Dry skin

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One of the many conditions that our skin can suffer from is dry skin.

Our skin is the most visible organ and the one which we can most quickly observe if there are symptoms of a disease related to the skin or another part of our body.

The skin covers the entire human body, forming the body's surface. The outermost part is called the stratum corneum (dead epithelial cells full of keratin) and an emulsion of water, fatty substances and cell remnants, which fully cover it, known as the hydrolipidic film. This film is the chemical barrier which overlaps the physical barrier of the stratum corneum and makes the skin impermeable.

The hydrolipidic film

The hydrolipidic film can be considered the skin's natural cosmetic with its emollient and moisturising properties. Both external factors (continuous contact with detergents, solvents or irritating substances, the sun, etc.) and internal factors (genetics, ageing, diseases, etc.) involve deterioration leading to dry skin or xerosis cutis.

Dry skin or xerosis

Dry skin has major implications in dermatology. The skin is usually thin and fragile, which then becomes irritated and swells easily (dermatitis, ezcema, etc.). It has a taut, dull and cracked appearance, with a superficial degree of flaking and the presence of wrinkles.

Dry skin: causes

The causes of dry skin are varied and are due to a multitude of factors.

The prevalence of dry skin or xerosis increases with age, but it can also be a sign of different diseases during childhood and youth. It is conditioned by genetic and environmental factors.

Dry skin is particularly common in children under 10 years and in adults over 60 years of age.

It mainly stems from a lack of natural moisturising factors (NMF) such as the urea, fatty acids, sodium or amino acids that are commonly found in the hydrolipidic film. This deficit of natural moisturising factors may be related to adverse environmental conditions (extreme cold), excess of hard water, the use of soaps and detergents that are aggressive on the skin, certain pharmacological treatments, among many other causes.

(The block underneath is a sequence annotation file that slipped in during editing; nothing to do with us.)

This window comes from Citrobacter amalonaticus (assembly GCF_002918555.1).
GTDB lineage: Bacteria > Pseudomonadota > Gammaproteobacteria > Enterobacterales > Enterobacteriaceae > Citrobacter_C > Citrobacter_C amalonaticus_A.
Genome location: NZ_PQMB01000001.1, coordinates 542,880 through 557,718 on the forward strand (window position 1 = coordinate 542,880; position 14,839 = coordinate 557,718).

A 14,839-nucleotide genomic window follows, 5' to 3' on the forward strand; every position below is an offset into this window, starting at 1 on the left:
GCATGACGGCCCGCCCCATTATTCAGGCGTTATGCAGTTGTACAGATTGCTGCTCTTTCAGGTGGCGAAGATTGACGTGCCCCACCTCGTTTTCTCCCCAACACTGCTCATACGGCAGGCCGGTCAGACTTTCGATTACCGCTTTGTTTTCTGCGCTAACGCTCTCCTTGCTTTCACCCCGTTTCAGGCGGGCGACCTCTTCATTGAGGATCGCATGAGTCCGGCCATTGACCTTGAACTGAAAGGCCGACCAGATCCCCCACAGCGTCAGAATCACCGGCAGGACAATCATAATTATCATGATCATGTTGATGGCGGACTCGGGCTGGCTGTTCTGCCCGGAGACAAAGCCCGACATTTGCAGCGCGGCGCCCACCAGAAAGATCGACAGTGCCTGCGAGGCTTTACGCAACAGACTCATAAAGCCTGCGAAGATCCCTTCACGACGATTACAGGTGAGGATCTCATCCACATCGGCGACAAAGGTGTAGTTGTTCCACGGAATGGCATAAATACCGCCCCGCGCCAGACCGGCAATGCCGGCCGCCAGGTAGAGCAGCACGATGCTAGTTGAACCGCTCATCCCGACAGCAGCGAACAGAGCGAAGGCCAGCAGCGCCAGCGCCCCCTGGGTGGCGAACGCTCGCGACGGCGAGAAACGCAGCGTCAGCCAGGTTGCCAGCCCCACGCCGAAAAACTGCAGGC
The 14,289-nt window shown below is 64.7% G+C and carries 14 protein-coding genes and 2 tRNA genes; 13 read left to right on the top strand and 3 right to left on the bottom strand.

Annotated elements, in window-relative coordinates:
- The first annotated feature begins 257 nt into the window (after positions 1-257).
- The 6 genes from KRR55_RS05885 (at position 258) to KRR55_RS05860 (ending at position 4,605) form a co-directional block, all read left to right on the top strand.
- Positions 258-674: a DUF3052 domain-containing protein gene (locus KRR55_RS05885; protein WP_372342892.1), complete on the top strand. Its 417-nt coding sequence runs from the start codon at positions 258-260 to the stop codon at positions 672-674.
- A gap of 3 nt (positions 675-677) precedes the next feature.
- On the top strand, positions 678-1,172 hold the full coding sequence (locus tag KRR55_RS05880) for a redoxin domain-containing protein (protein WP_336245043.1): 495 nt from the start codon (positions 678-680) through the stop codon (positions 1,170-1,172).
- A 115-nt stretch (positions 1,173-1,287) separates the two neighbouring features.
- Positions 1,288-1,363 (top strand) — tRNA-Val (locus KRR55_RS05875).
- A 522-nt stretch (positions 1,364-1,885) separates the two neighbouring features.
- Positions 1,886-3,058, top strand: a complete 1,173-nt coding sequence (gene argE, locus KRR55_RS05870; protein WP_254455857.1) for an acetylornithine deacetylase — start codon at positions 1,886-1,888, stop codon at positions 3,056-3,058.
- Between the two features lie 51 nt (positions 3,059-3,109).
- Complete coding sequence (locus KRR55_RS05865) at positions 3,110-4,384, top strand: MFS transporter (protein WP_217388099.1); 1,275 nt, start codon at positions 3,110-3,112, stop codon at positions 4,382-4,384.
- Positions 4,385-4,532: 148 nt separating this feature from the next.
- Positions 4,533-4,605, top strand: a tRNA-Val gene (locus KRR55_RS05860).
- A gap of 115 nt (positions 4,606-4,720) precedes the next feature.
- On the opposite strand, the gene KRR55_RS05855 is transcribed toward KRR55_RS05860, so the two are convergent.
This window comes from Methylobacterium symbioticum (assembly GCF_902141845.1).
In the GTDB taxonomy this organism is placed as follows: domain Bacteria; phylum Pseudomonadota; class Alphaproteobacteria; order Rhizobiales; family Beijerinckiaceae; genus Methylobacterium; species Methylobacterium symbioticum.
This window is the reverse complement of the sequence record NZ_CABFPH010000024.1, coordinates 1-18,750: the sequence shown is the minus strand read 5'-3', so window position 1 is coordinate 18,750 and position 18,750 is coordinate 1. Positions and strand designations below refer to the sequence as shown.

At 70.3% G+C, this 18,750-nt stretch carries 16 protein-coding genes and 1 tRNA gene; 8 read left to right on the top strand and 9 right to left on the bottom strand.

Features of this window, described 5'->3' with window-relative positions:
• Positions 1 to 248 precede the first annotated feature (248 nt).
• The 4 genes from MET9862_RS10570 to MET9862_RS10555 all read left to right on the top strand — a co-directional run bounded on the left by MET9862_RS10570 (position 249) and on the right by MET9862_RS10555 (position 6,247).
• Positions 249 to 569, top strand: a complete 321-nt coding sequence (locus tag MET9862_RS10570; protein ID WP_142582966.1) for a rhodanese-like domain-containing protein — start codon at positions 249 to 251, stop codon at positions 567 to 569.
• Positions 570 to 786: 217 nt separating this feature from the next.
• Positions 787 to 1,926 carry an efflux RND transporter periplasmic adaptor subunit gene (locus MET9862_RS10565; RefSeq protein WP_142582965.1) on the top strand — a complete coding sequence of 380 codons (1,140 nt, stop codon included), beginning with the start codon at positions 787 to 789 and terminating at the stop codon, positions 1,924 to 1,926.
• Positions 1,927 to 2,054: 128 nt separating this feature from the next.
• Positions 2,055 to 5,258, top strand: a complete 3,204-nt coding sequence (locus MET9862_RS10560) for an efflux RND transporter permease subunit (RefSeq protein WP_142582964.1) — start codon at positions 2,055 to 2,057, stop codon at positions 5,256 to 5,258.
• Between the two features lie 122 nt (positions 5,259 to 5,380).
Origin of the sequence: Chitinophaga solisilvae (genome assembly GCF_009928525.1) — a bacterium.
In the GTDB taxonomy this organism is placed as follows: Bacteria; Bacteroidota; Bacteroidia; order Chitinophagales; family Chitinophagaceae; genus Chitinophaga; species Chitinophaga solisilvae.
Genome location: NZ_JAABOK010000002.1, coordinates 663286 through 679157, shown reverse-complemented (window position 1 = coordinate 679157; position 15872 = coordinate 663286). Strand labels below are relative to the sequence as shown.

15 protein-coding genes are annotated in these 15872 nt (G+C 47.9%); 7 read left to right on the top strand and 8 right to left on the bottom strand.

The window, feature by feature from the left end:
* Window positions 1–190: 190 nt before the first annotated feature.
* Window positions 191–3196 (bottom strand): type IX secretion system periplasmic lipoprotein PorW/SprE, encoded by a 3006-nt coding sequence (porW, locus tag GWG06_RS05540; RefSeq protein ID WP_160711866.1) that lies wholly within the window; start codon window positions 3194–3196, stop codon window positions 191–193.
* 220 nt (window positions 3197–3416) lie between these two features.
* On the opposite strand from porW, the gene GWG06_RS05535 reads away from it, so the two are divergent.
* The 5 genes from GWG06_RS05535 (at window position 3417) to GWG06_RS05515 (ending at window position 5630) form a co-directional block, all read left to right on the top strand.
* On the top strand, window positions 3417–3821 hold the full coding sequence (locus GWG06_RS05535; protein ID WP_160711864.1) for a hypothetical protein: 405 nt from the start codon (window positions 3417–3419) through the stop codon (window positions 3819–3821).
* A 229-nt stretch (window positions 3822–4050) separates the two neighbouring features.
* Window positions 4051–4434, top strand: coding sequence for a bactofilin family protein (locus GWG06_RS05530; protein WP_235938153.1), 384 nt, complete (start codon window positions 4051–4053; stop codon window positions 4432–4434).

How to hydrate dry skin

To obtain a correct water balance in the skin, applying moisturising creams and emollients that restore the skin's hydrolipidic film is necessary. It is essential to apply these emollients consistently and daily and, if possible, twice a day rather than once. In the same way, it is important to stop the itching-scratching cycle with itches and so avoid the continuous skin injuries caused by the scratching.

Dry skin care tips

Some tips to keep in mind for dry skin care:

  • The use of emollient moisturisers on a daily basis is a must.
  • Avoid very frequent showering. Shower with warm (not very hot) water and non-irritating soaps, such as mild cleansers.
  • Drinking water, having a varied diet and doing exercise all contribute to having more hydrated skin.
  • It is also important to avoid factors that age the skin, such as sun exposure, tobacco and alcohol.

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